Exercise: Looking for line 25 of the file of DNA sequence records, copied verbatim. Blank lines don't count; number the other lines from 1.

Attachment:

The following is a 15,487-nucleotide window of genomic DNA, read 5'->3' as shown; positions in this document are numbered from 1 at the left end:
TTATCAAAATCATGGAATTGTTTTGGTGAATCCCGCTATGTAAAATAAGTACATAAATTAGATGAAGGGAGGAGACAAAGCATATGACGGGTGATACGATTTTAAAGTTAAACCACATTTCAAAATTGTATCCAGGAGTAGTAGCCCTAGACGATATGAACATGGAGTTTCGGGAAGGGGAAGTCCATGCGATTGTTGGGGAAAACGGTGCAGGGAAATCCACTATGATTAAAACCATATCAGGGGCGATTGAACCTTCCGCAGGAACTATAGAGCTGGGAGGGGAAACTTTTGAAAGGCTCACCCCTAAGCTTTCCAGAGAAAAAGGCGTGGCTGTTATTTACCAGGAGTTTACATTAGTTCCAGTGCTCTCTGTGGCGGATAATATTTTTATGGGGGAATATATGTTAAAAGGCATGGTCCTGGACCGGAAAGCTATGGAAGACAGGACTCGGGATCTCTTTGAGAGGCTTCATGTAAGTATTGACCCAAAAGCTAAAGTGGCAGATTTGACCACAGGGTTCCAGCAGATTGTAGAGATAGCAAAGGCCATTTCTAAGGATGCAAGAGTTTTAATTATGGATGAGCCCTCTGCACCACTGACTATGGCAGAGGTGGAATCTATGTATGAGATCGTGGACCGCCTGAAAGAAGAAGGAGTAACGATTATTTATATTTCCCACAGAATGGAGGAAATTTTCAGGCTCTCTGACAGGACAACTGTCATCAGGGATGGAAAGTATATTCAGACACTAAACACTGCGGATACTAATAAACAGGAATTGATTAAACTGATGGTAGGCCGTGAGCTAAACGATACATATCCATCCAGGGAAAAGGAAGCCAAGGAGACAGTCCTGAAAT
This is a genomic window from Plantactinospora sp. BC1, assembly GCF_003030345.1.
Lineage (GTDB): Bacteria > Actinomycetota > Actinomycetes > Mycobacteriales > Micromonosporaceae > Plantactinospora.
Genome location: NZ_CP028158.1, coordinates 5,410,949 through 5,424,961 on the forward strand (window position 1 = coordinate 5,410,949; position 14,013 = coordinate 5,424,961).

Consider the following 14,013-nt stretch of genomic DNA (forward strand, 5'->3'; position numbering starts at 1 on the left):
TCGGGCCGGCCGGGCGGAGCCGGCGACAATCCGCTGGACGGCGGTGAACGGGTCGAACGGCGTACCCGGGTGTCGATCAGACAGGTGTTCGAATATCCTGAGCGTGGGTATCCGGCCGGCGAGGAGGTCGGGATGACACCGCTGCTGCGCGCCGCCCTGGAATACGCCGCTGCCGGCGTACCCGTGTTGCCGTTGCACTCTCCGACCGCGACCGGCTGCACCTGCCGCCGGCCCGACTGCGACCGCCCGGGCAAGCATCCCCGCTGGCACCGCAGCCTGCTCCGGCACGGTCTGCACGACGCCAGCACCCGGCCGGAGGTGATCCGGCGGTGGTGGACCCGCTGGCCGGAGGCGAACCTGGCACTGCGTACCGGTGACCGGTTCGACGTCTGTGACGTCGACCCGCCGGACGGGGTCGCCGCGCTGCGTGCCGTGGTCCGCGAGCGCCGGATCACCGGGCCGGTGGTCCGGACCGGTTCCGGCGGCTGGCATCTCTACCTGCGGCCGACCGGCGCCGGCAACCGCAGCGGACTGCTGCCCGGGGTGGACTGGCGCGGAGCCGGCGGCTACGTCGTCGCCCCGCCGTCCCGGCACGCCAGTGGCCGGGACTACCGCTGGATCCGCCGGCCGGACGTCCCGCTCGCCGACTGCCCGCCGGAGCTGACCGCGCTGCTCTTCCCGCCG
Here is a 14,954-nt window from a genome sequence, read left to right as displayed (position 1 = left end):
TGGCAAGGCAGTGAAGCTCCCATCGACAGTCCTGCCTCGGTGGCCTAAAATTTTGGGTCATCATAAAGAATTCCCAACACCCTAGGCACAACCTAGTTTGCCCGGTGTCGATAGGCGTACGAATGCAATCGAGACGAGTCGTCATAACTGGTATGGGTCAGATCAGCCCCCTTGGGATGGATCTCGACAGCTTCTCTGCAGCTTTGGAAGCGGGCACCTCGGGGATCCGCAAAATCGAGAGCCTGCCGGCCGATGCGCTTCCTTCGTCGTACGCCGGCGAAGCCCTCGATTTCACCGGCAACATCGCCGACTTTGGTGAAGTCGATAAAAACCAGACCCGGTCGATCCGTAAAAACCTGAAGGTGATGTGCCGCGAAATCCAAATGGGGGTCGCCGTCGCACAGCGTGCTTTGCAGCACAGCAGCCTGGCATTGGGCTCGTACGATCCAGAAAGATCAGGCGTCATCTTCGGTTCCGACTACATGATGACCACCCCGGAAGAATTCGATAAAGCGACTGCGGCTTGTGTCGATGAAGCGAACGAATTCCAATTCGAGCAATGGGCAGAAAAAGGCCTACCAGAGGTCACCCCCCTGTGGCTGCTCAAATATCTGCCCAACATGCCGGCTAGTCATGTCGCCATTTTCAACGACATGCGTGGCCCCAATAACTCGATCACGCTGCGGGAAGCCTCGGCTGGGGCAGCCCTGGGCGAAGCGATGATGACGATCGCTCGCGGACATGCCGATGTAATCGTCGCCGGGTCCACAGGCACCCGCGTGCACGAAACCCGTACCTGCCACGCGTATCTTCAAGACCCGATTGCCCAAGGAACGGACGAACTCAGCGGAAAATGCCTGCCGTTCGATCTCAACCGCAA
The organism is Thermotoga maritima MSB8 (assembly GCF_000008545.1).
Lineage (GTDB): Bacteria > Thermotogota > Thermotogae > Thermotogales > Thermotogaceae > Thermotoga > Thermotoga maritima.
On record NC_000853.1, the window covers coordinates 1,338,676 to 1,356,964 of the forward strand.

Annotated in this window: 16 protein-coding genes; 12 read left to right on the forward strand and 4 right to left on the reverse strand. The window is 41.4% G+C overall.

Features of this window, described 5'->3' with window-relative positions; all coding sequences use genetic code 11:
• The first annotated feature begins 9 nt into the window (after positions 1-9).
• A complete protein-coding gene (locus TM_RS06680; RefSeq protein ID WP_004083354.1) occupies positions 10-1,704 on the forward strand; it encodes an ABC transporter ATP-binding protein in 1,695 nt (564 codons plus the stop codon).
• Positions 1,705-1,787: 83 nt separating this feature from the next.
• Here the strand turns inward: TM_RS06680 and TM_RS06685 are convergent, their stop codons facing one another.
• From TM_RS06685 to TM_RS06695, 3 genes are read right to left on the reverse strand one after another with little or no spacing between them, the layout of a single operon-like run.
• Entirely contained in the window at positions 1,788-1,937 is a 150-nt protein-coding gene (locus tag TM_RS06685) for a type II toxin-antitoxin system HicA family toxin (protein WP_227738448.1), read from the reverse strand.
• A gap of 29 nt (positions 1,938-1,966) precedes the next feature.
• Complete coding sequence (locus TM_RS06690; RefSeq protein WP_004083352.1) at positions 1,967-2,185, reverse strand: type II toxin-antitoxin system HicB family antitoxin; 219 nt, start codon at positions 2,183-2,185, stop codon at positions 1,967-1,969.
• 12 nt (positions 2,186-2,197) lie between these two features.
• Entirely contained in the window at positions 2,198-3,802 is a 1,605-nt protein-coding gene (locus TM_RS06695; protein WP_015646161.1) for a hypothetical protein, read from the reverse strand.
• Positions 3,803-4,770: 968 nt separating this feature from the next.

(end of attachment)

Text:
• Positions 3,803-4,770: 968 nt separating this feature from the next.